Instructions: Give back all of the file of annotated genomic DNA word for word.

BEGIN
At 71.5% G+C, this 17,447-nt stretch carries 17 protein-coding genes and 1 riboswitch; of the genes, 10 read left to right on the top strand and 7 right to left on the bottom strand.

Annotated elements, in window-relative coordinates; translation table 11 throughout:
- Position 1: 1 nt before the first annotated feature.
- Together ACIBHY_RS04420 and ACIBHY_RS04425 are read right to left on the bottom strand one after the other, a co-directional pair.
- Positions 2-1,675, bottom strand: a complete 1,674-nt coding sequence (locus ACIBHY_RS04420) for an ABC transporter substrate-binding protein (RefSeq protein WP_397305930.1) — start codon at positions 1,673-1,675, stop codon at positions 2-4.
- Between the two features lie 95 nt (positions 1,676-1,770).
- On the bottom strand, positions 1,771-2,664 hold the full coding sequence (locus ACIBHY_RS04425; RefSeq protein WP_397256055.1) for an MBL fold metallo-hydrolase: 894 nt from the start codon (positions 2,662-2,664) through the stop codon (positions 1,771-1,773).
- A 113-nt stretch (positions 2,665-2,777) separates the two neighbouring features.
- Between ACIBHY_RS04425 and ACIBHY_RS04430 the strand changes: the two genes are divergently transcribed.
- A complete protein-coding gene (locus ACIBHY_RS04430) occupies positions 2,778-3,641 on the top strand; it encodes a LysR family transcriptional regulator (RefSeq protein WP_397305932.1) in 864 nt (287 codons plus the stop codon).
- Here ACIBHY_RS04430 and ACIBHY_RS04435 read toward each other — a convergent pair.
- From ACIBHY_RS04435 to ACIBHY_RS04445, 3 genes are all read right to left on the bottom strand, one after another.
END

At 71.5% G+C, this 17,447-nt stretch carries 17 protein-coding genes and 1 riboswitch; of the genes, 10 read left to right on the top strand and 7 right to left on the bottom strand.

Annotated elements, in window-relative coordinates; translation table 11 throughout:
- Position 1: 1 nt before the first annotated feature.
- Together ACIBHY_RS04420 and ACIBHY_RS04425 are read right to left on the bottom strand one after the other, a co-directional pair.
- Positions 2-1,675, bottom strand: a complete 1,674-nt coding sequence (locus ACIBHY_RS04420) for an ABC transporter substrate-binding protein (RefSeq protein WP_397305930.1) — start codon at positions 1,673-1,675, stop codon at positions 2-4.
- Between the two features lie 95 nt (positions 1,676-1,770).
- On the bottom strand, positions 1,771-2,664 hold the full coding sequence (locus ACIBHY_RS04425; RefSeq protein WP_397256055.1) for an MBL fold metallo-hydrolase: 894 nt from the start codon (positions 2,662-2,664) through the stop codon (positions 1,771-1,773).
- A 113-nt stretch (positions 2,665-2,777) separates the two neighbouring features.
- Between ACIBHY_RS04425 and ACIBHY_RS04430 the strand changes: the two genes are divergently transcribed.
- A complete protein-coding gene (locus ACIBHY_RS04430) occupies positions 2,778-3,641 on the top strand; it encodes a LysR family transcriptional regulator (RefSeq protein WP_397305932.1) in 864 nt (287 codons plus the stop codon).
- Here ACIBHY_RS04430 and ACIBHY_RS04435 read toward each other — a convergent pair.
- From ACIBHY_RS04435 to ACIBHY_RS04445, 3 genes are all read right to left on the bottom strand, one after another.